Haute Route Day 4 – Le Châble to Cabane du Mont Fort – Hot Ant Camp to Wait It Out Camp
Kilometers hiked: 7-ish
Total Kilometers: 187.5
Haute Kilometers: 46
Mouth bouquets: 1
Leftovers scavanged: 1 or 2
Light streaking in the sky was a welcome sight after a fitful night’s rest. Ants, the heat, rolling downhill, ants, and the heat made for a pretty crappy night. I was happy to get up and I think the others were in the same boat. Especially Spice who was totally convinced that ants had chewed one of her fingertips raw. I’m dubious and I think Alamo and Gryllz are with me in that boat too. We compared bad-sleep stories, ate breakfast, and packed up. On the trail and hiking at 9am. “Early.”
Besides losing my bottle cap in a stream, the morning was uneventful. We continued the steep climb from the evening before, thankful to have taken out a large portion of the 1600 meter gain already and happy to take it slow in the cool morning shade. My pack still felt way too heavy and the trail still climbed way too steeply to make this anything but a physical and mental slog. Occasional stops to pick raspberries helped motivate my tired legs. I know the others were suffering small personal battles of their own, though we all remained cheerful, guessing shoo-doos and shoobie-doobies. Spice also had fun confusing the heck out of two cows along the trail with her bell. Cow or human?
We passed by a group of hikers doing our same route, coming down to avoid some thunderstorms that may or may not show up this afternoon. The news wasn’t going to turn us around as we consider ourselves hardy folk, capable of having fun in a thunderstorm, and it made me thankful to be in charge of our own trip with no real deadlines to make, outside of an international flight in a couple weeks. Walking where we want, camping where we want. Freedom to get caught in a thunderstorm if we want. Freedom.
The steep trail continued up the forested hillside crisscrossed with terrifying mountain bike trails. Gummies, blueberries, and emerging views in the clear morning kept me going. The Mont Blanc massif was fading behind us, but still looming large on the horizon shining as a bright beacon of snow and jags in the distance. The Combin massif was now in view and provided yet another postcard perfect vision of glaciers too big to fathom, crumbling over dark rock cliffs. Good stuff.
We took our earned lunch break on an open ski slope with some benches overlooking Le Châble and our valley walk from Champex, a pleasingly long distance below us. Bikers skidded by us after unloading from the conveniently placed gondola. With so much cheese and peanut butter to eat, we took our sweet time eating it and enjoying the views. I think my hiker hunger finally hit me last night. It’s a satisfying feeling, corroborating the story that the ache of fatigue in my legs is telling. I am now a bottomless pit, a blazing furnace, ravenous, and hungry for anything with calories. Maybe I don’t have too much food in my pack after all.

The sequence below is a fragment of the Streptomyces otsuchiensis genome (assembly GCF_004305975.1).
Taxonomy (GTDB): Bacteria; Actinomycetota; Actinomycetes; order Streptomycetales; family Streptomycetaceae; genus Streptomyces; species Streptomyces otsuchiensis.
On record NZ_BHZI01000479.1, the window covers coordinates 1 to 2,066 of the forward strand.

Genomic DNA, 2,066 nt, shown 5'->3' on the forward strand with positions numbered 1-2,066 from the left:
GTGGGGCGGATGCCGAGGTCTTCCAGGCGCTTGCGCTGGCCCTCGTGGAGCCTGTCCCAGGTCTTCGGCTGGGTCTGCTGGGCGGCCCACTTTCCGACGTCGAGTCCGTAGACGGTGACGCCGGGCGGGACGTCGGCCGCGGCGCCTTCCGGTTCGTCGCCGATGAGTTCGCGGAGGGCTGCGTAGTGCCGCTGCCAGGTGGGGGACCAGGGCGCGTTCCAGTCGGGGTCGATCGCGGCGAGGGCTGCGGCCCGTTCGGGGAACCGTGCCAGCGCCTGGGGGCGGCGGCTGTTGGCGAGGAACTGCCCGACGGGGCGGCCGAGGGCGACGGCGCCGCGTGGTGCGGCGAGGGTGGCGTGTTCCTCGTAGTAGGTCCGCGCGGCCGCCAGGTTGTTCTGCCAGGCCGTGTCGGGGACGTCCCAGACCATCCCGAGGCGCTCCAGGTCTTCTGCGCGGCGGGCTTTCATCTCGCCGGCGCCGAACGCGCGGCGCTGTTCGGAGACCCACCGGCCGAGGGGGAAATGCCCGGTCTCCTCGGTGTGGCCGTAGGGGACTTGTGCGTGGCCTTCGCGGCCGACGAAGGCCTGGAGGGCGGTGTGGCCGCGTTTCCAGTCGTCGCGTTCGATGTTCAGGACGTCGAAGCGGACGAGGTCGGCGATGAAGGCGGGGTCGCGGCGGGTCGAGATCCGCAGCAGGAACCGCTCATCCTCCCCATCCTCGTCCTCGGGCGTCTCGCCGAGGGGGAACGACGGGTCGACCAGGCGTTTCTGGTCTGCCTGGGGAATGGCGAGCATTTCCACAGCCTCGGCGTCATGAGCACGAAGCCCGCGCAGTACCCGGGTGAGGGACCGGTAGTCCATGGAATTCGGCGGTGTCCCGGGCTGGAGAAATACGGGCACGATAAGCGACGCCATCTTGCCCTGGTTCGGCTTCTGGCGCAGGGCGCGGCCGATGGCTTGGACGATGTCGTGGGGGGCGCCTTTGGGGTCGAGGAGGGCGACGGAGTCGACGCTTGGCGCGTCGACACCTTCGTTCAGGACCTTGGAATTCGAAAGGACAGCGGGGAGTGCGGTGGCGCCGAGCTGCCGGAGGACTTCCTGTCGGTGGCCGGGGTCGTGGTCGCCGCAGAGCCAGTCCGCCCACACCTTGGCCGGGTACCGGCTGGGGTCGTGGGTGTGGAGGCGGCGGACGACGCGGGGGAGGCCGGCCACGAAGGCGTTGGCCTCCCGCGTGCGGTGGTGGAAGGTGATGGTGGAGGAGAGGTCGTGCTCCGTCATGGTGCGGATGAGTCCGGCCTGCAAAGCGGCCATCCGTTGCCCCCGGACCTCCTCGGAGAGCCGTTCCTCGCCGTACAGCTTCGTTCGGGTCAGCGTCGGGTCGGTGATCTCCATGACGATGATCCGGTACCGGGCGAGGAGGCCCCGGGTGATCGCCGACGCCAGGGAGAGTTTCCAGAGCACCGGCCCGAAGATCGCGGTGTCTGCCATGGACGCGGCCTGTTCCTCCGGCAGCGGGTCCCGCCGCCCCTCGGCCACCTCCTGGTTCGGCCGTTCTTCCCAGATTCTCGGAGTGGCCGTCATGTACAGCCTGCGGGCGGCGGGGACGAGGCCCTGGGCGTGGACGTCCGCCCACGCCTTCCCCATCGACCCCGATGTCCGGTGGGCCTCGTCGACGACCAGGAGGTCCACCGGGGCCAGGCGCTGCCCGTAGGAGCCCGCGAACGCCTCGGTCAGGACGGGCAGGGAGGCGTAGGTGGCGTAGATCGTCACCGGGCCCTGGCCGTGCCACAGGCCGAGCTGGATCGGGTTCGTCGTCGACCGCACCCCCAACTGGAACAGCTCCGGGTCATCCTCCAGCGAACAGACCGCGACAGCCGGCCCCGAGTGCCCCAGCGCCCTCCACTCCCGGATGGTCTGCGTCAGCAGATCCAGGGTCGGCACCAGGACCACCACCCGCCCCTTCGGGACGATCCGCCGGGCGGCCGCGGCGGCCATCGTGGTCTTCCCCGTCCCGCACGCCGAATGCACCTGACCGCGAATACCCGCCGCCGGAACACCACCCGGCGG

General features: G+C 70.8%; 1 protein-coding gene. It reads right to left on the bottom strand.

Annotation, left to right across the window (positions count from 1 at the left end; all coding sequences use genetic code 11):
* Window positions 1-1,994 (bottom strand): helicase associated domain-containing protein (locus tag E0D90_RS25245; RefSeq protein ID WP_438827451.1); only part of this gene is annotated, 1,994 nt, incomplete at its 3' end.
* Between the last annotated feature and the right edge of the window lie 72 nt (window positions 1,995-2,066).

While we were lounging, the heat turned up and the clouds began to build. We got moving to discover that the steepest climbing was behind us. This was a pleasant and welcome surprise as we traversed wide open ski slopes around to the east, lightly gaining altitude, but mostly gaining more incredible views. Combin. Huge. I fashioned a mouth bouquet to mimic local fashion, and although I looked good, the flavor wasn’t quite right. An hour and a half later we reached Cabane du Mont Fort, perched high like Edoras on a solitary hill. This wasn’t home, but it was close.
We swooped a bench on the wide patio, but were soon forced inside by a light rain. Looks like the weather prediction was right. I also swooped some leftover spaghetti and brownie that some thoughtless individual had decided to waste. My hiker hunger couldn’t let this pass. No shame. It was good. We used wifi, played cards, and pooped while we tried to wait out the weather. The next section that we wanted to get started has famously splendid views that we didn’t want to miss in the clouds so the hope was that the stormy conditions would miraculously evaporate. This seemed less and less likely as dusk approached. The rain actually got worse, so at 7:15pm after failing miserably at a couple rounds of Harambe, we shouldered packs to find camp in the steady rain.
We hiked a few minutes downhill to a meadow that we had scouted earlier. It was soaking now after the endless showers and the tall grass wetted us up to our knees. The rain did the rest. I wasn’t in bad spirits, but we were tired and beat down after a tough day, so I forced my most positive attitude. I hoped it was believable. I had to remind myself a couple of times that I would be warm and dry again eventually. The weather was going to be great tomorrow. Sunny and warm. Purple rain continued to fall as we set up our shelters and snuggled in for the evening, surrounded by cow pies, serenaded by drumming on the tarp. I found a dead ant on my sleep shirt that had its jaws firmly sunk into the fabric like it was trying to get a piece of me. Maybe Spice was right after all. Rain falls. Purple rain fades to gray. Gray fades to black. Camping in Switzerland. Amazing.